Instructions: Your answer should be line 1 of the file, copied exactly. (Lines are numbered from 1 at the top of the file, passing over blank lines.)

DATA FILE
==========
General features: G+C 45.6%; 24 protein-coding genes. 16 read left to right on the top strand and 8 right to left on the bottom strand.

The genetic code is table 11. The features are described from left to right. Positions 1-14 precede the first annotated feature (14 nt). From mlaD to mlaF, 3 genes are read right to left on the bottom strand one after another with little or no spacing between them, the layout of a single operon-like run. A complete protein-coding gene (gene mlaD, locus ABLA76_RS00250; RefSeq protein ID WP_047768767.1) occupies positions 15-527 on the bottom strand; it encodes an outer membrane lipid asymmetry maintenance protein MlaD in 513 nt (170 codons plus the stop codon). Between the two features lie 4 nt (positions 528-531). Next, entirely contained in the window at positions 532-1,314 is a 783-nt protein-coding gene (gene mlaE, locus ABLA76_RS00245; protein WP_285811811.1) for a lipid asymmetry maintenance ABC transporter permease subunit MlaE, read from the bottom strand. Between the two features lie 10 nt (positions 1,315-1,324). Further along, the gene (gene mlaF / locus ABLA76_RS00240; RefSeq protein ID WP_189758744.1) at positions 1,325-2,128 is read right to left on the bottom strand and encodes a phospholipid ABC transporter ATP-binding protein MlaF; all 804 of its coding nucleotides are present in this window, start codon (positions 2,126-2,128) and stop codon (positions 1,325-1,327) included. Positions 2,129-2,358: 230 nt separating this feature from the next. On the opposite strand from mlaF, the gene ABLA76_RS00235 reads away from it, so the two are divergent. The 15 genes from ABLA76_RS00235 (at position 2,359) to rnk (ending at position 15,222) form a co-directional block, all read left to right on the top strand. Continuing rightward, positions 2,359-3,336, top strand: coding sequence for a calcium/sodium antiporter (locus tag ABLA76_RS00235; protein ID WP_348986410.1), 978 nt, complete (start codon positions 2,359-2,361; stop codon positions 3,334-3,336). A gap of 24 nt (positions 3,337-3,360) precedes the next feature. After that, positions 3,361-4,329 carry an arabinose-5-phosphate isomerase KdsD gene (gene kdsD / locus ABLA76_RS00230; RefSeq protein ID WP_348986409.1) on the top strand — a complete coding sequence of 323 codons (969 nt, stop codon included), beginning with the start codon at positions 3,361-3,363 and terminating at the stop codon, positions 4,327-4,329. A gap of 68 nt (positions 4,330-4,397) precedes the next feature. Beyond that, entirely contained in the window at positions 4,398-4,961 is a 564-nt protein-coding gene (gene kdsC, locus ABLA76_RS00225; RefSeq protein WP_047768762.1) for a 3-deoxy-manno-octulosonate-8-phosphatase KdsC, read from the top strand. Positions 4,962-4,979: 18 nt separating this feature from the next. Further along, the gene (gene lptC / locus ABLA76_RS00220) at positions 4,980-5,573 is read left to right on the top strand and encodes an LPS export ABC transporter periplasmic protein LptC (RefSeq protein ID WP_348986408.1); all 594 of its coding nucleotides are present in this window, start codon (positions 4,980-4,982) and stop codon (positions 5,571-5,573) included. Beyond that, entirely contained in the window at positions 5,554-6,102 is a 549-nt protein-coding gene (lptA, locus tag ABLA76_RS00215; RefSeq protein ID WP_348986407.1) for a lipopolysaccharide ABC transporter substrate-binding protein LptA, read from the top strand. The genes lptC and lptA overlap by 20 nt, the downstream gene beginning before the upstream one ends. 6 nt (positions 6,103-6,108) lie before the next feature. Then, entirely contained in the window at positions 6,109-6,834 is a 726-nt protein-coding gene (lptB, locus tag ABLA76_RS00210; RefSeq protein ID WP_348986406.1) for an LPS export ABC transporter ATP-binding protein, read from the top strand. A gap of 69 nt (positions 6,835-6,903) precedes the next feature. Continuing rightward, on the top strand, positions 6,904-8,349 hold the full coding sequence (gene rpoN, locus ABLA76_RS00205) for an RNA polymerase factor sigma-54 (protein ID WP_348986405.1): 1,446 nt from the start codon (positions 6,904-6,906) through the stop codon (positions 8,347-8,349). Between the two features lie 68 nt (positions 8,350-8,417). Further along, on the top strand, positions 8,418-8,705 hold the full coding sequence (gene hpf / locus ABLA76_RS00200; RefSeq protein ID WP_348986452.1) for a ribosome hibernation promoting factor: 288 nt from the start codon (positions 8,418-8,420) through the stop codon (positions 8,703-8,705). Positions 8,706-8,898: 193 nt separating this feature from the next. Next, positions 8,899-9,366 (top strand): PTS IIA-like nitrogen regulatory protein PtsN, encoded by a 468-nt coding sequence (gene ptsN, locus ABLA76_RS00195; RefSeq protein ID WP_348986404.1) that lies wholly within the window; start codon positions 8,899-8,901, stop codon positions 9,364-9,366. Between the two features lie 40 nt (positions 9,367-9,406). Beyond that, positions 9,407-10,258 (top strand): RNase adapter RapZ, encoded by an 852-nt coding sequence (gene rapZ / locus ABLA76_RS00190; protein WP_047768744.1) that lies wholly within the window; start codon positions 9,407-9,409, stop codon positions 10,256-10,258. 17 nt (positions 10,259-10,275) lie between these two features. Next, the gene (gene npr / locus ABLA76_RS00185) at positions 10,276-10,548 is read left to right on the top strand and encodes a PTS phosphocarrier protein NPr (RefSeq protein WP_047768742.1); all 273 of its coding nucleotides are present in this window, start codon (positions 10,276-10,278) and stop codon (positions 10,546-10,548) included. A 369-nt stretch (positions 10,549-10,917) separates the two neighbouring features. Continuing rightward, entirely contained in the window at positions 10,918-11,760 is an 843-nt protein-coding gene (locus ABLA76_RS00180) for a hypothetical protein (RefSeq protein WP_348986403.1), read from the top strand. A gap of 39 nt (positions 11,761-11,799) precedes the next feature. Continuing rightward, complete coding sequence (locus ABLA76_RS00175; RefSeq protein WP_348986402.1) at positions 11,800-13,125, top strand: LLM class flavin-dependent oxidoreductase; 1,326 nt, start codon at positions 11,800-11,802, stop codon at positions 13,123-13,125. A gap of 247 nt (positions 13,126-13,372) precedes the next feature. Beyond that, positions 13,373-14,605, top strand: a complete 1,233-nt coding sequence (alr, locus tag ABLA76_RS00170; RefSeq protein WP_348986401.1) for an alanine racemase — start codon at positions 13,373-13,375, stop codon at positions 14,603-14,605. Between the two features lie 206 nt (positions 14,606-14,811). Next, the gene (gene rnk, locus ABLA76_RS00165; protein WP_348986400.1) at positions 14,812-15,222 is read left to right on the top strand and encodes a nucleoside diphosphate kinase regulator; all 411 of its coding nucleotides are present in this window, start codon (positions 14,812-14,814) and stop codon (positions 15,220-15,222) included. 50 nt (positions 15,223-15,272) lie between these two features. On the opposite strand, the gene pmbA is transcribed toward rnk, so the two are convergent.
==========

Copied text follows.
General features: G+C 45.6%; 24 protein-coding genes. 16 read left to right on the top strand and 8 right to left on the bottom strand.